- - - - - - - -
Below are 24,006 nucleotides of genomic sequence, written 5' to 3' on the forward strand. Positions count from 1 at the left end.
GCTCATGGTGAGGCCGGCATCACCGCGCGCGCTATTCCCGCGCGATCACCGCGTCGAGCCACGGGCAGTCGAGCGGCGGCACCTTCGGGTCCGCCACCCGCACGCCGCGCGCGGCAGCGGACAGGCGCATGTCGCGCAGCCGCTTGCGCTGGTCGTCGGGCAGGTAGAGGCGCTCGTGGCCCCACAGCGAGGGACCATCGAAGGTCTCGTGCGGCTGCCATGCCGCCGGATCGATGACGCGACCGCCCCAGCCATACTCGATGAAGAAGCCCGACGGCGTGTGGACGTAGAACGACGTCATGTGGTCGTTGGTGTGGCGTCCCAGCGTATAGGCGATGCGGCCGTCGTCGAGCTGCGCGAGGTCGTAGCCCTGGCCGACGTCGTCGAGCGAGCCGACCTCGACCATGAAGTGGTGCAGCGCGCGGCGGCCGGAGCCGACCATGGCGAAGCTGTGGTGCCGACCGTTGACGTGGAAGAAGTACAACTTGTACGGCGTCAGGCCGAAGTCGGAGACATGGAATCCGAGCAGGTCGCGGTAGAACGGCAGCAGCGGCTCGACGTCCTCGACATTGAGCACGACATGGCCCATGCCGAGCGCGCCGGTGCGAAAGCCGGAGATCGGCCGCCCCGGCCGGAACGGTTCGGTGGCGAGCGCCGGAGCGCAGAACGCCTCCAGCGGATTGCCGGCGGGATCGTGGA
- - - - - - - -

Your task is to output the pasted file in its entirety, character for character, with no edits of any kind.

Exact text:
Below are 24,006 nucleotides of genomic sequence, written 5' to 3' on the forward strand. Positions count from 1 at the left end.
GCTCATGGTGAGGCCGGCATCACCGCGCGCGCTATTCCCGCGCGATCACCGCGTCGAGCCACGGGCAGTCGAGCGGCGGCACCTTCGGGTCCGCCACCCGCACGCCGCGCGCGGCAGCGGACAGGCGCATGTCGCGCAGCCGCTTGCGCTGGTCGTCGGGCAGGTAGAGGCGCTCGTGGCCCCACAGCGAGGGACCATCGAAGGTCTCGTGCGGCTGCCATGCCGCCGGATCGATGACGCGACCGCCCCAGCCATACTCGATGAAGAAGCCCGACGGCGTGTGGACGTAGAACGACGTCATGTGGTCGTTGGTGTGGCGTCCCAGCGTATAGGCGATGCGGCCGTCGTCGAGCTGCGCGAGGTCGTAGCCCTGGCCGACGTCGTCGAGCGAGCCGACCTCGACCATGAAGTGGTGCAGCGCGCGGCGGCCGGAGCCGACCATGGCGAAGCTGTGGTGCCGACCGTTGACGTGGAAGAAGTACAACTTGTACGGCGTCAGGCCGAAGTCGGAGACATGGAATCCGAGCAGGTCGCGGTAGAACGGCAGCAGCGGCTCGACGTCCTCGACATTGAGCACGACATGGCCCATGCCGAGCGCGCCGGTGCGAAAGCCGGAGATCGGCCGCCCCGGCCGGAACGGTTCGGTGGCGAGCGCCGGAGCGCAGAACGCCTCCAGCGGATTGCCGGCGGGATCGTGGA